Behavioral Health & Epidemiology Field Lab

        We investigate the health, safety, and wellbeing of people by observing and surveying their behaviors and attitudes.  Using an epidemiological approach, we seek determinant variables important to understanding how people become ill, in danger, injured, at risk, diseased, and die.  Our understanding of determinants becomes the basis for seeking a process or product to improve, increase, and enhance the health, safety and wellbeing of people. 

        In general, our Behavioral Health & Epidemiology Field Lab implements a naturalistic observation method focused on college student behaviors related to different health habits and patterns, such as hand hygiene, coughing/sneezing etiquette, and oral object habits (e.g., biting nails, chewing pens/pencils, & sharing drinks with others). Our approach is informed by multiple areas of psychological theory and practice.  For instance, we investigated hand washing from an environmental psychology approach of Robert Sommer, and a social-learning approach of Albert Bandura, to better understand sex differences in hand washing frequencies.  We discovered that men's and women's hand washing rates are not so different, when you factor in the physical and temporal requirements of their respective restroom environments (see Berry, Mitteer, & Fournier, 2015).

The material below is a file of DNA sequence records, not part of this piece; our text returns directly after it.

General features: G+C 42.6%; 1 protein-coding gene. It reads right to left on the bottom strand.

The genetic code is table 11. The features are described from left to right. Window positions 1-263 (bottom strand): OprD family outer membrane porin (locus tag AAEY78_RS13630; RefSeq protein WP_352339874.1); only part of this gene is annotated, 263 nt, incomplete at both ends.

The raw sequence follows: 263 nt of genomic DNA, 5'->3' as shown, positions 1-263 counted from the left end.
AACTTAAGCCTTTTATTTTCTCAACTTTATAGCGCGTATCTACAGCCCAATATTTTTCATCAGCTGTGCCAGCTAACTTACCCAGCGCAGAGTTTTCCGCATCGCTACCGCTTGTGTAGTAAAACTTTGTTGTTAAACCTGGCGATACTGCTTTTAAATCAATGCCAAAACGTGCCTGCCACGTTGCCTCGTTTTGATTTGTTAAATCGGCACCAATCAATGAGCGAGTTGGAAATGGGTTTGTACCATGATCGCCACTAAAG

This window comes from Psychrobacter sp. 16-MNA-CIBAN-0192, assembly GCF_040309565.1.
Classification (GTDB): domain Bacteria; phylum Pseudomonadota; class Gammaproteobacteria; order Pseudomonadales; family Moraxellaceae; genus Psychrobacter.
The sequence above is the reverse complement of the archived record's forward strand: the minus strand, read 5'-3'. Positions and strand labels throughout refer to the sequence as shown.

Research Topics

Face Touching as Unintentional Self Inoculative Habits of Social Mimicry

Respiratory Hygiene and Repertoires of Risk & Health of University Student

Tracking Common Objects Used by Students as Possible Fomites: Mundane Contact Transmissions

Hand Hygiene and Pathogen Control as Function of Behavior-Design Interactions (BDI)

Unpacking Driver Speed(ing) Dynamic as a Function of Many Structures, Designs, and Social Inputs